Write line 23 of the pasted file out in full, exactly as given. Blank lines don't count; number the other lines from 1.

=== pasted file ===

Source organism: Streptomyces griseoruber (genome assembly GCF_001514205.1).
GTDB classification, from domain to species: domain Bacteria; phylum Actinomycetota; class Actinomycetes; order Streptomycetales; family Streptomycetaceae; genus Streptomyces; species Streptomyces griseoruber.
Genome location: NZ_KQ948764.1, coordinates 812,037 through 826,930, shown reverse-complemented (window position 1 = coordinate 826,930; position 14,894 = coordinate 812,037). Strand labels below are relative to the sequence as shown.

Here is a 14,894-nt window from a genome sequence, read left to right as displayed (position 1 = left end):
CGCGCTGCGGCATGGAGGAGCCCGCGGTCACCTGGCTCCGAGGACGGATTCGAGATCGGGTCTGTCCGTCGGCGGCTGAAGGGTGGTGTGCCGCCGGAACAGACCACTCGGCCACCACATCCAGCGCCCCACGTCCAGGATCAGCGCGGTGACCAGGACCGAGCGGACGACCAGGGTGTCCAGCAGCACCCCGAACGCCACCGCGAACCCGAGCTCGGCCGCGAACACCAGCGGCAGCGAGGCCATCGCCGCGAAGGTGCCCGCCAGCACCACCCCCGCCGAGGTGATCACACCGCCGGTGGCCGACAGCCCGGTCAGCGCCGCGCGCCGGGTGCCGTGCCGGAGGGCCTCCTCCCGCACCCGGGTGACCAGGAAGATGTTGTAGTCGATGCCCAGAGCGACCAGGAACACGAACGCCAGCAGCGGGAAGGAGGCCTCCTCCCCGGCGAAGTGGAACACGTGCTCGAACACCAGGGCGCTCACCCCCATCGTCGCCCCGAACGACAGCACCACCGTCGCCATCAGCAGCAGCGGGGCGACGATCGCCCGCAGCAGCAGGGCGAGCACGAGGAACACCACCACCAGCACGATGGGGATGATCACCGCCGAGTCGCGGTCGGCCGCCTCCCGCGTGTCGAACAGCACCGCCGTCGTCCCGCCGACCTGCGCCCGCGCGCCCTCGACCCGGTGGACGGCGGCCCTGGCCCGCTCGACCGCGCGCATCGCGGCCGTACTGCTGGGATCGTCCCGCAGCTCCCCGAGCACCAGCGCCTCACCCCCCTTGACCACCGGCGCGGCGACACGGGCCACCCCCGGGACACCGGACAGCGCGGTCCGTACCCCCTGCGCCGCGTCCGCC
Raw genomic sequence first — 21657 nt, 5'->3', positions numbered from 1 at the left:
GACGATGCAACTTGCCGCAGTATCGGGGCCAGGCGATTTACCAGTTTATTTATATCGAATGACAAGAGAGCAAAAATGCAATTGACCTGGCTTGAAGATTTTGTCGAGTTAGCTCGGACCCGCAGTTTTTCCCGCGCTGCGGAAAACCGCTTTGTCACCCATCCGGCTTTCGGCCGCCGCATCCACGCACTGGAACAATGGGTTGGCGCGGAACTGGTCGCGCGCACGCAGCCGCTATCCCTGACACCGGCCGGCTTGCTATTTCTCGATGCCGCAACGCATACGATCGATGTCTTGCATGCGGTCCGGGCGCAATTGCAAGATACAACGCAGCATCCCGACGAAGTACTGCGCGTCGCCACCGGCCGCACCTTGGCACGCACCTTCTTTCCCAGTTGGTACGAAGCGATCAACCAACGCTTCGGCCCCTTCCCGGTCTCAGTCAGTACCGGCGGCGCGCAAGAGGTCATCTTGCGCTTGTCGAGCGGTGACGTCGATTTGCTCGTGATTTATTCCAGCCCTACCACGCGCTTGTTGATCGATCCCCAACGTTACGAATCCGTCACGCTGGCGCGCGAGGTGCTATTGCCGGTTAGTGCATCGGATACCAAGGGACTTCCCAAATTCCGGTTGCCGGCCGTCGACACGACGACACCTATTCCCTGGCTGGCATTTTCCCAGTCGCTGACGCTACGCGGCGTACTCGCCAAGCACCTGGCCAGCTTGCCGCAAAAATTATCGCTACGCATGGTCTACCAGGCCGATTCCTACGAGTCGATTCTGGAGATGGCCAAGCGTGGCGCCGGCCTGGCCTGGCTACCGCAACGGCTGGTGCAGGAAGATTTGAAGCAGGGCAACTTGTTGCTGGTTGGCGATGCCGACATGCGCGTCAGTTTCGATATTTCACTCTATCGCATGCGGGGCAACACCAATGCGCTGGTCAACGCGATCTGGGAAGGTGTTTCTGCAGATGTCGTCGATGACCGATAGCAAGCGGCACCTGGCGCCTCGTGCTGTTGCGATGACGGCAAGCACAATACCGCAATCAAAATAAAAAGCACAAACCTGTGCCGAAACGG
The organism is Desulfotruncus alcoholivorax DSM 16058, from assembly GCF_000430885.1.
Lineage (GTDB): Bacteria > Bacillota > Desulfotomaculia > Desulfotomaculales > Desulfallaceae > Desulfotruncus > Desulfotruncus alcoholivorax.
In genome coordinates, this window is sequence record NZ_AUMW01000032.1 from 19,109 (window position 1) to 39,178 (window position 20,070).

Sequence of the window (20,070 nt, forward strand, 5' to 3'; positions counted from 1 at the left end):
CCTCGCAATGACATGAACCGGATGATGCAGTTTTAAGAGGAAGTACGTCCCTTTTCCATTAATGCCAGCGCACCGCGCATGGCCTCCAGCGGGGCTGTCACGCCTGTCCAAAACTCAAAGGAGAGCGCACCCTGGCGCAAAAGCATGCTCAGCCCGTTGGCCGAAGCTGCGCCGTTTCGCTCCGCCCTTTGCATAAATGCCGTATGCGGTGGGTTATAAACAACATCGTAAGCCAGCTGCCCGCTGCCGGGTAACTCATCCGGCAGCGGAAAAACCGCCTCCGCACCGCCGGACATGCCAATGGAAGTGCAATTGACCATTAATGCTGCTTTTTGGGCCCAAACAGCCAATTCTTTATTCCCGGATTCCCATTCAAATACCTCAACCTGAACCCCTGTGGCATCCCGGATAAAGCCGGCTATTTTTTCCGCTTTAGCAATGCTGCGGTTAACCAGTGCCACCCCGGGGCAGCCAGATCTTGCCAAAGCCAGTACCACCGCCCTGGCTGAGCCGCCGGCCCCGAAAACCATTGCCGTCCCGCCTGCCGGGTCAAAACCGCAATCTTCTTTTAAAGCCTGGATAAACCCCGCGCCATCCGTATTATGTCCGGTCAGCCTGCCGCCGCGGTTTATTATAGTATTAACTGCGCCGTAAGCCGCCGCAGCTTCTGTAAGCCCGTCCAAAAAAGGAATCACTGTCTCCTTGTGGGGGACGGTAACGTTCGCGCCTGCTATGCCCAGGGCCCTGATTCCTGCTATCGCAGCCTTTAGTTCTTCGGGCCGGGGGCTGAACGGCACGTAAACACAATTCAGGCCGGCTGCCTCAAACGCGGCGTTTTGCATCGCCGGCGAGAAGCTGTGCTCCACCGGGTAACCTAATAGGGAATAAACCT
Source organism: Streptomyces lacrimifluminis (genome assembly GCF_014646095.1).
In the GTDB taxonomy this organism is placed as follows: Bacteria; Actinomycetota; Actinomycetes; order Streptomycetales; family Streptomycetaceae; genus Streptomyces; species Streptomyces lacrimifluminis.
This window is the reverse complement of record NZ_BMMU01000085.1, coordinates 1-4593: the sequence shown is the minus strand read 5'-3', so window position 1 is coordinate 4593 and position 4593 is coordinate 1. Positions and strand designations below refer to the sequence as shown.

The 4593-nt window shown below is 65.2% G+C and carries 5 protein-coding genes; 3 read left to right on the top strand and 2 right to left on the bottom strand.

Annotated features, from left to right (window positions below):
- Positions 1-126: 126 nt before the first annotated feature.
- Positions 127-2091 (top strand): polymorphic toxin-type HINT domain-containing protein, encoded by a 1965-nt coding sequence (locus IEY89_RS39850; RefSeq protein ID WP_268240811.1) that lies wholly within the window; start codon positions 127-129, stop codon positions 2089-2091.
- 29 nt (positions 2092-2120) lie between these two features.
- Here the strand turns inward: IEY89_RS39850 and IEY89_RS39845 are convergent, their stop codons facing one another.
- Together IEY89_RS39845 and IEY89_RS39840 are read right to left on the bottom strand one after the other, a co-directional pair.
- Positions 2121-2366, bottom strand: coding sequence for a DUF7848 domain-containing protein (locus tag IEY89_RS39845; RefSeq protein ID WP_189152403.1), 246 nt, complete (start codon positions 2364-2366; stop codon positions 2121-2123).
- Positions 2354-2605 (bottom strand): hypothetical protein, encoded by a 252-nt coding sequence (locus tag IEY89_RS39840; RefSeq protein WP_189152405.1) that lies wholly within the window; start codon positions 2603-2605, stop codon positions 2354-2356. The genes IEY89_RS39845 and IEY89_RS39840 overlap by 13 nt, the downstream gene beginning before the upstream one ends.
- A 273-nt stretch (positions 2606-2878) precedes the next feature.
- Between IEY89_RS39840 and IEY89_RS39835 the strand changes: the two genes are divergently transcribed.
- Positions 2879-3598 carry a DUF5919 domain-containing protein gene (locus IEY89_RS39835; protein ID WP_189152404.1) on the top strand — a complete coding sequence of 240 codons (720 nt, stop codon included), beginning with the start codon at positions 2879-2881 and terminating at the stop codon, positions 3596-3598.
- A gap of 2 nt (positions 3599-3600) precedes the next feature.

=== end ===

- Positions 2121-2366, bottom strand: coding sequence for a DUF7848 domain-containing protein (locus tag IEY89_RS39845; RefSeq protein ID WP_189152403.1), 246 nt, complete (start codon positions 2364-2366; stop codon positions 2121-2123).